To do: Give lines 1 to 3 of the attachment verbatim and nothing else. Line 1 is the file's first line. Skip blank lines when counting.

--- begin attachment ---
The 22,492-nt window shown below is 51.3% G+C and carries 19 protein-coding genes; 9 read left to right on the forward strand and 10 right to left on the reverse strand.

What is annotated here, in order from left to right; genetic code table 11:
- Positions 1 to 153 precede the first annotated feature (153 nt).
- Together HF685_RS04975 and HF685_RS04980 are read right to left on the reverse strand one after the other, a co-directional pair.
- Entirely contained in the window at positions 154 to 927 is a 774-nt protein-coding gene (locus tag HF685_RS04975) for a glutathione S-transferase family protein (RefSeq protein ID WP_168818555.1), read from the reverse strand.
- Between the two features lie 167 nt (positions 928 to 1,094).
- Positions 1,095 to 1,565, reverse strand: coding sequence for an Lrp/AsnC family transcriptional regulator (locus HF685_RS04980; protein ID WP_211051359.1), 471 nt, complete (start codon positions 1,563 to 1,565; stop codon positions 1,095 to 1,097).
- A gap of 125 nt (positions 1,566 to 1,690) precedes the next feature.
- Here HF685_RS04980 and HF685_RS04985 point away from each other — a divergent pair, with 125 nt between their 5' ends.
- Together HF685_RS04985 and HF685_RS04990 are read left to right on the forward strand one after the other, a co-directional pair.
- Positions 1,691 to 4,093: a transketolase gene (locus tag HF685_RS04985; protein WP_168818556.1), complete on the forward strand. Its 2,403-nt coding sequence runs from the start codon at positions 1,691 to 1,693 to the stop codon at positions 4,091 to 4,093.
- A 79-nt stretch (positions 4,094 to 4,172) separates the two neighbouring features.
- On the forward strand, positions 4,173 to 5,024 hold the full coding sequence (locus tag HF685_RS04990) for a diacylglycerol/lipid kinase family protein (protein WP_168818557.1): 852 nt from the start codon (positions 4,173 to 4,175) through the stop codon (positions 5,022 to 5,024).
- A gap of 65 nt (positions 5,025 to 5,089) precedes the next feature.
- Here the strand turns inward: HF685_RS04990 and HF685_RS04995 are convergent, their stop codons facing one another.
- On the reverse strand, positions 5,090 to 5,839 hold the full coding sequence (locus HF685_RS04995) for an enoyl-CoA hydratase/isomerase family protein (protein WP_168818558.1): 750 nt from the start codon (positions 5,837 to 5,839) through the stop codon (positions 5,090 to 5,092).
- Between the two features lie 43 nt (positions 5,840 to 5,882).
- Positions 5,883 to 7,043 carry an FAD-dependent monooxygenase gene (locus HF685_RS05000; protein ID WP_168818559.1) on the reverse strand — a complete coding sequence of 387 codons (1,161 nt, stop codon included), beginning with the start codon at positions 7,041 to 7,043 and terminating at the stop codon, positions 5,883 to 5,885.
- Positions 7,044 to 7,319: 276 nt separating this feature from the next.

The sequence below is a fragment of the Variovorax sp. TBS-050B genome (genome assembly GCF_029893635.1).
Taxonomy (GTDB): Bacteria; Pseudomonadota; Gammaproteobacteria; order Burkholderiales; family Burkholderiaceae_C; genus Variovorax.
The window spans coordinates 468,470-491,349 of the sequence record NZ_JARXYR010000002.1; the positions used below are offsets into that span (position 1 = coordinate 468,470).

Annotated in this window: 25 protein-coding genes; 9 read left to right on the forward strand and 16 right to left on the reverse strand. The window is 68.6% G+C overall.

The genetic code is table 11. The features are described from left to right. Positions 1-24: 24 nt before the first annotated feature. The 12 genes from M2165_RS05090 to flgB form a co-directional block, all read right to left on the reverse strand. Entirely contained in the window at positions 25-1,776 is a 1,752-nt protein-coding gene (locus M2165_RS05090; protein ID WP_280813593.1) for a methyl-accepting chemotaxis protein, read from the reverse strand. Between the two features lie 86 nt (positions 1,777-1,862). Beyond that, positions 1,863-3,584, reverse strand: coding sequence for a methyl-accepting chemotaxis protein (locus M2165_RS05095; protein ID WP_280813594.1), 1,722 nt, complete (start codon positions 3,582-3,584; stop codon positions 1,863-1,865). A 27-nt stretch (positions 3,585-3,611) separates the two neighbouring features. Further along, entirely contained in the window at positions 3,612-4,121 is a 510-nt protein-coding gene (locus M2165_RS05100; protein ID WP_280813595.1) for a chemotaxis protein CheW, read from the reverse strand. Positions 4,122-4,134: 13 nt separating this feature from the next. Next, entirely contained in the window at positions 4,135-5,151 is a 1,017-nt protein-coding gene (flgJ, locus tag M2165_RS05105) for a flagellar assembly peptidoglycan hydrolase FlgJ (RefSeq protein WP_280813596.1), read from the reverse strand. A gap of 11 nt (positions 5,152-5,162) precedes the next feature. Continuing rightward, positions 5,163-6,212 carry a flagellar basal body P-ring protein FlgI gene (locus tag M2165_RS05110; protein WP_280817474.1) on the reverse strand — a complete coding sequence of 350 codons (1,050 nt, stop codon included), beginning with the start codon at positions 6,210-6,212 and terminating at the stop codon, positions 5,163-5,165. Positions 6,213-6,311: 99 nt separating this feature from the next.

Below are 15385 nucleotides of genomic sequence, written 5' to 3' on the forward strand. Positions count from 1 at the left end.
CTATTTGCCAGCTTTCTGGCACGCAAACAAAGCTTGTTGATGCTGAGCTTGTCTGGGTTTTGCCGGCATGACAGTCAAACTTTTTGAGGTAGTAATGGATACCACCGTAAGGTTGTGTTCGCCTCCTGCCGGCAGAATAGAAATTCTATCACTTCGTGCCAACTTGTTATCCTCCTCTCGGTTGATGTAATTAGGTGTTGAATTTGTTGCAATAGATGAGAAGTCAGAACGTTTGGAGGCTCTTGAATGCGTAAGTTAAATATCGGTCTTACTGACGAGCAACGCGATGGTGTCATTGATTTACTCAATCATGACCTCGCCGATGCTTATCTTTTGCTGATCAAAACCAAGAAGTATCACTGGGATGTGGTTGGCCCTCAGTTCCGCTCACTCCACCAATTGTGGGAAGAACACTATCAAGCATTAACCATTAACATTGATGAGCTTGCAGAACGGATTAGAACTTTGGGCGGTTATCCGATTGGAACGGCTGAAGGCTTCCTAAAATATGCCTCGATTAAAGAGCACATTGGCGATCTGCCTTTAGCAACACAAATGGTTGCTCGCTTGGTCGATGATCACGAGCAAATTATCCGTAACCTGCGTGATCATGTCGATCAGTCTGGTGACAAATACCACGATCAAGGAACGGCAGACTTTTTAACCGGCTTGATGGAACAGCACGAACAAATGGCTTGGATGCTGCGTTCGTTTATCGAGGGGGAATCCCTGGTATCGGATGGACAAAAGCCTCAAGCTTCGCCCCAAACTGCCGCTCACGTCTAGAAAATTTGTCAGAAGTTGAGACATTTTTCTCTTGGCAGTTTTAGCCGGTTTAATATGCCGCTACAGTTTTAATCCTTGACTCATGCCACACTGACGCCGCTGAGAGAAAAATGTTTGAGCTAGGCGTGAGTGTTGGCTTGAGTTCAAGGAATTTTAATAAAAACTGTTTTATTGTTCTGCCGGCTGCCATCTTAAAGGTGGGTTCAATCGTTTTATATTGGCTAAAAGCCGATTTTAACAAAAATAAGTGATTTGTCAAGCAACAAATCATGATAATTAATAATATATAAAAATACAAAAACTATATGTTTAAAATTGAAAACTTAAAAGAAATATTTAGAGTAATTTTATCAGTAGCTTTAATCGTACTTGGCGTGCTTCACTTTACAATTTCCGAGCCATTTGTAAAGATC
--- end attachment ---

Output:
The 22,492-nt window shown below is 51.3% G+C and carries 19 protein-coding genes; 9 read left to right on the forward strand and 10 right to left on the reverse strand.

What is annotated here, in order from left to right; genetic code table 11:
- Positions 1 to 153 precede the first annotated feature (153 nt).